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As they contemplate the meaningful vote on December 11, MPs would do well to remember Freud’s famous saying that “where Id was there Ego shall be”. The Brexit debate is, of course, about the future of Britain but it is also a farrago of ego. The Remainers are better at masking their egos than the Leavers, but that does not mean they are lacking it.
While there are many lawyers, some doctors and some with a background in finance, there are no psychologists in either House of Parliament, I think. So I feel it is my duty as a psychologist to offer a brief outline of what we have learned about changing attitudes over the last 75 years. If MPs stick to their professed positions, it is likely we shall end up in a constitutional muddle. The three votes the government lost on December 4 suggest we are heading that way.
And here’s the psych. The brain interprets information in ways that confirm existing beliefs. This is called confirmation bias and means the cortex spends less time considering alternatives. Psychoanalytic history has plenty of very personal examples. Jung never forgave Freud because Freud refused to tell him his dreams. One encounter that lingers with me still was interviewing Melitta Schmideberg, Melanie Klein’s daughter. She did not speak to her mother for 20 years, and wore red shoes to celebrate her death.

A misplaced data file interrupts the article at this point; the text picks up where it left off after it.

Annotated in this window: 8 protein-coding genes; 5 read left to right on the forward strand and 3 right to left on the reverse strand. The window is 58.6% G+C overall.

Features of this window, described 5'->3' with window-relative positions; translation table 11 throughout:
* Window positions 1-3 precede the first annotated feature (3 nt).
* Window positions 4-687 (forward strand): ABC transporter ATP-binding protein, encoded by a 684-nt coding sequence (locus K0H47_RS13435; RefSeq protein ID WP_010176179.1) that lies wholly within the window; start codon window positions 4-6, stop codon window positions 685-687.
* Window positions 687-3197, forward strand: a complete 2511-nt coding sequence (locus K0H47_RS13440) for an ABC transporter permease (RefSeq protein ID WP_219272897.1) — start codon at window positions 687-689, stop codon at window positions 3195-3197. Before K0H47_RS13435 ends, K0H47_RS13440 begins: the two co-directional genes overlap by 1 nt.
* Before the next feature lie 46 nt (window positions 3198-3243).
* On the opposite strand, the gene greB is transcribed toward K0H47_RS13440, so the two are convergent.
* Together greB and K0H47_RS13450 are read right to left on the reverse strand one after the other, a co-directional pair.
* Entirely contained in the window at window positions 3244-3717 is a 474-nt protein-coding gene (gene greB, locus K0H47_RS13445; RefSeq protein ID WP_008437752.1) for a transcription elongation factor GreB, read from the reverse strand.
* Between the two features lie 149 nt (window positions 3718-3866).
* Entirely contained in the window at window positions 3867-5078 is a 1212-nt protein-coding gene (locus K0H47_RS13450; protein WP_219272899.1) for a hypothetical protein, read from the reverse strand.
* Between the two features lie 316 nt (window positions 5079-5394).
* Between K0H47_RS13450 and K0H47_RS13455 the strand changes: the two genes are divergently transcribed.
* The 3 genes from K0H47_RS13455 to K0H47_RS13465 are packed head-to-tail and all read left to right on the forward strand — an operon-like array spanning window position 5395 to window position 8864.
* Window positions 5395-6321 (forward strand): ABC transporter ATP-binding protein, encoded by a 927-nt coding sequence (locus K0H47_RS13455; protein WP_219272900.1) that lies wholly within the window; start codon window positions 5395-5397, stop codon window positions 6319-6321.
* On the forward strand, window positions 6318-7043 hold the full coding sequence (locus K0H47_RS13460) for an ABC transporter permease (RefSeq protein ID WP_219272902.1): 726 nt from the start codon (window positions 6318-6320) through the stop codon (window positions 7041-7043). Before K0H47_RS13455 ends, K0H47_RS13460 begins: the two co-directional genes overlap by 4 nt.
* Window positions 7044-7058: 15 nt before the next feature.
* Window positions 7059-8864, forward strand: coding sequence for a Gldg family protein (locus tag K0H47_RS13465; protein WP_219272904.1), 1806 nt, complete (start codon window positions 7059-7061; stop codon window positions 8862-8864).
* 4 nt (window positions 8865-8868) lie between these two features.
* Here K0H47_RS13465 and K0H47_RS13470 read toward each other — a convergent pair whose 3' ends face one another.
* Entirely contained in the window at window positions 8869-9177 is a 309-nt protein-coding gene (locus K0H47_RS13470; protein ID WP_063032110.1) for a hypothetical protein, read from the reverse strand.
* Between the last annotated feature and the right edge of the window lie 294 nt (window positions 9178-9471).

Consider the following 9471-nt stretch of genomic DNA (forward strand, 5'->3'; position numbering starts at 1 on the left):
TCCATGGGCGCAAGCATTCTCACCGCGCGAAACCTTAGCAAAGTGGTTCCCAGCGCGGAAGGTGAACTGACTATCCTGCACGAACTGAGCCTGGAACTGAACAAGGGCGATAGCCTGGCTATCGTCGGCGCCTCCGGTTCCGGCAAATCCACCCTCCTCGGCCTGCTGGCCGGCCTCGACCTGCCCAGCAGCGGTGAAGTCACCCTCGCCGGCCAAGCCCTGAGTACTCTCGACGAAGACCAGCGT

My first book Psychologists on Psychology consisted of interviews with great psychologists – I nearly wrote psychos. One of those I interviewed was Harold Leupold Loewenthal; he was outraged I was also going to interview Viktor Frankl. Frankl was a charlatan.
When I went to see Frankl, he showed me into his study and explained he was a much better mountain climber than Freud, who only got to the top of the 9000 ft Dachstein. Frankl had gone much higher, he boasted. He added that when he was eighteen, he had sent Freud a paper and asked for his comments. Freud never replied. Frankl was offended and set out to invent a rival approach to classic psychoanalysis.
All this suggests psychologists often lack psychological maturity, so they would fit nicely into the House of Commons.
Persuading other people to change their minds (which is what must happen on December 11thif the Prime Minister is to win the vote) is hard – but not impossible. One essential is to get people to listen to what they find uncomfortable, as happened in the historic Norway debate in June 1940 which forced Chamberlain to resign. More surprising there is evidence from the University of Georgia that speaking quickly can be persuasive. Fast talkers don’t allow the person whose views differ time to think critically and work out why your arguments are ‘drek’, a word Freud liked. Drek is four letters in German – and four letters in English, ie. shit.
Like the rest of us, psychologists will see much of the Brexit debate. But we can watch with a critical eye. So look for signs of attentive listening and fast talking during the meaningful debate.
And since blogs should be interactive, do post your responses on our website or to me at firstname.lastname@example.org
This post has been submitted by David Cohen.
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